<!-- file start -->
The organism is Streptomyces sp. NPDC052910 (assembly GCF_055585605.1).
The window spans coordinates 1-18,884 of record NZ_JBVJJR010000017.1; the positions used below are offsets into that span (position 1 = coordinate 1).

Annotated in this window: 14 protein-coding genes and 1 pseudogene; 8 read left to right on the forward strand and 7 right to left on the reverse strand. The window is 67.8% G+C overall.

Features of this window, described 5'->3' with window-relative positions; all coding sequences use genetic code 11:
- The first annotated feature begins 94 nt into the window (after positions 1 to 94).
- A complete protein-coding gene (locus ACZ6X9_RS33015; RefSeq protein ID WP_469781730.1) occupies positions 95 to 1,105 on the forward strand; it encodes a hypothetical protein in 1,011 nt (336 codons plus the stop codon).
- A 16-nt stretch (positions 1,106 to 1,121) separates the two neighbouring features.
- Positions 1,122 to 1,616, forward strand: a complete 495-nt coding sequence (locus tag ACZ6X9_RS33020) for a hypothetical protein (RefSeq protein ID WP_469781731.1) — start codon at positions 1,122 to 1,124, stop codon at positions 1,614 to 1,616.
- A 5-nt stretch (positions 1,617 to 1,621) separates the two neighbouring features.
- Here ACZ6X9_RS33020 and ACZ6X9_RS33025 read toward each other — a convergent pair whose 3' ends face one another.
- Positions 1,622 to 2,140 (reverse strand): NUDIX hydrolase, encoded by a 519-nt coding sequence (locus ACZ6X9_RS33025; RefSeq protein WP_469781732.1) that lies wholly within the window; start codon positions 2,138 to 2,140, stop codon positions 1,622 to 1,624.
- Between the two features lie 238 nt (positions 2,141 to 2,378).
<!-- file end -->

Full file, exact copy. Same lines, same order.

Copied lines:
The organism is Streptomyces sp. NPDC052910 (assembly GCF_055585605.1).
The window spans coordinates 1-18,884 of record NZ_JBVJJR010000017.1; the positions used below are offsets into that span (position 1 = coordinate 1).

Annotated in this window: 14 protein-coding genes and 1 pseudogene; 8 read left to right on the forward strand and 7 right to left on the reverse strand. The window is 67.8% G+C overall.

Features of this window, described 5'->3' with window-relative positions; all coding sequences use genetic code 11:
- The first annotated feature begins 94 nt into the window (after positions 1 to 94).
- A complete protein-coding gene (locus ACZ6X9_RS33015; RefSeq protein ID WP_469781730.1) occupies positions 95 to 1,105 on the forward strand; it encodes a hypothetical protein in 1,011 nt (336 codons plus the stop codon).
- A 16-nt stretch (positions 1,106 to 1,121) separates the two neighbouring features.
- Positions 1,122 to 1,616, forward strand: a complete 495-nt coding sequence (locus tag ACZ6X9_RS33020) for a hypothetical protein (RefSeq protein ID WP_469781731.1) — start codon at positions 1,122 to 1,124, stop codon at positions 1,614 to 1,616.
- A 5-nt stretch (positions 1,617 to 1,621) separates the two neighbouring features.
- Here ACZ6X9_RS33020 and ACZ6X9_RS33025 read toward each other — a convergent pair whose 3' ends face one another.
- Positions 1,622 to 2,140 (reverse strand): NUDIX hydrolase, encoded by a 519-nt coding sequence (locus ACZ6X9_RS33025; RefSeq protein WP_469781732.1) that lies wholly within the window; start codon positions 2,138 to 2,140, stop codon positions 1,622 to 1,624.
- Between the two features lie 238 nt (positions 2,141 to 2,378).